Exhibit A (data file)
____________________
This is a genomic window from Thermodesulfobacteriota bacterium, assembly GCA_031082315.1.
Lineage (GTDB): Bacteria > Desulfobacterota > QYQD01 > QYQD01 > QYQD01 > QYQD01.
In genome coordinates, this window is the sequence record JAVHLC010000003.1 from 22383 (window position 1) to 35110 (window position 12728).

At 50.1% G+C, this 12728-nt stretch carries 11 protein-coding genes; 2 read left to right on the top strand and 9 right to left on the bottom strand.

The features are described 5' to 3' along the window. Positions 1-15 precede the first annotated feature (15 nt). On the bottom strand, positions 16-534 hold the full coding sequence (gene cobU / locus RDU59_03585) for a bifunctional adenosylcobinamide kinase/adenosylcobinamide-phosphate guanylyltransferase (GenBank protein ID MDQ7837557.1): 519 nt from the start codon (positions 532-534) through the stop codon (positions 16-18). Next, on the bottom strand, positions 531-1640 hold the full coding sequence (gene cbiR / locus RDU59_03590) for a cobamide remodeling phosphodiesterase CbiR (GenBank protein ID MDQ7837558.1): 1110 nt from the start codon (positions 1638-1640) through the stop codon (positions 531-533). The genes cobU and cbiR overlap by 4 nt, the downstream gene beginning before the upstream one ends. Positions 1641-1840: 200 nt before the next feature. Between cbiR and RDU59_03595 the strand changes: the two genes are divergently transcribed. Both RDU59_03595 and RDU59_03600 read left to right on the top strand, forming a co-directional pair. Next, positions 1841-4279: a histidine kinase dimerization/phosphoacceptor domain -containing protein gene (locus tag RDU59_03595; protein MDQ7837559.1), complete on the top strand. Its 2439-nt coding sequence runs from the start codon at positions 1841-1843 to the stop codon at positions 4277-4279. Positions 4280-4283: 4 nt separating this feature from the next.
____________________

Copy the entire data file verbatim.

This is a genomic window from Thermodesulfobacteriota bacterium, assembly GCA_031082315.1.
Lineage (GTDB): Bacteria > Desulfobacterota > QYQD01 > QYQD01 > QYQD01 > QYQD01.
In genome coordinates, this window is the sequence record JAVHLC010000003.1 from 22383 (window position 1) to 35110 (window position 12728).

At 50.1% G+C, this 12728-nt stretch carries 11 protein-coding genes; 2 read left to right on the top strand and 9 right to left on the bottom strand.

The features are described 5' to 3' along the window. Positions 1-15 precede the first annotated feature (15 nt). On the bottom strand, positions 16-534 hold the full coding sequence (gene cobU / locus RDU59_03585) for a bifunctional adenosylcobinamide kinase/adenosylcobinamide-phosphate guanylyltransferase (GenBank protein ID MDQ7837557.1): 519 nt from the start codon (positions 532-534) through the stop codon (positions 16-18). Next, on the bottom strand, positions 531-1640 hold the full coding sequence (gene cbiR / locus RDU59_03590) for a cobamide remodeling phosphodiesterase CbiR (GenBank protein ID MDQ7837558.1): 1110 nt from the start codon (positions 1638-1640) through the stop codon (positions 531-533). The genes cobU and cbiR overlap by 4 nt, the downstream gene beginning before the upstream one ends. Positions 1641-1840: 200 nt before the next feature. Between cbiR and RDU59_03595 the strand changes: the two genes are divergently transcribed. Both RDU59_03595 and RDU59_03600 read left to right on the top strand, forming a co-directional pair. Next, positions 1841-4279: a histidine kinase dimerization/phosphoacceptor domain -containing protein gene (locus tag RDU59_03595; protein MDQ7837559.1), complete on the top strand. Its 2439-nt coding sequence runs from the start codon at positions 1841-1843 to the stop codon at positions 4277-4279. Positions 4280-4283: 4 nt separating this feature from the next.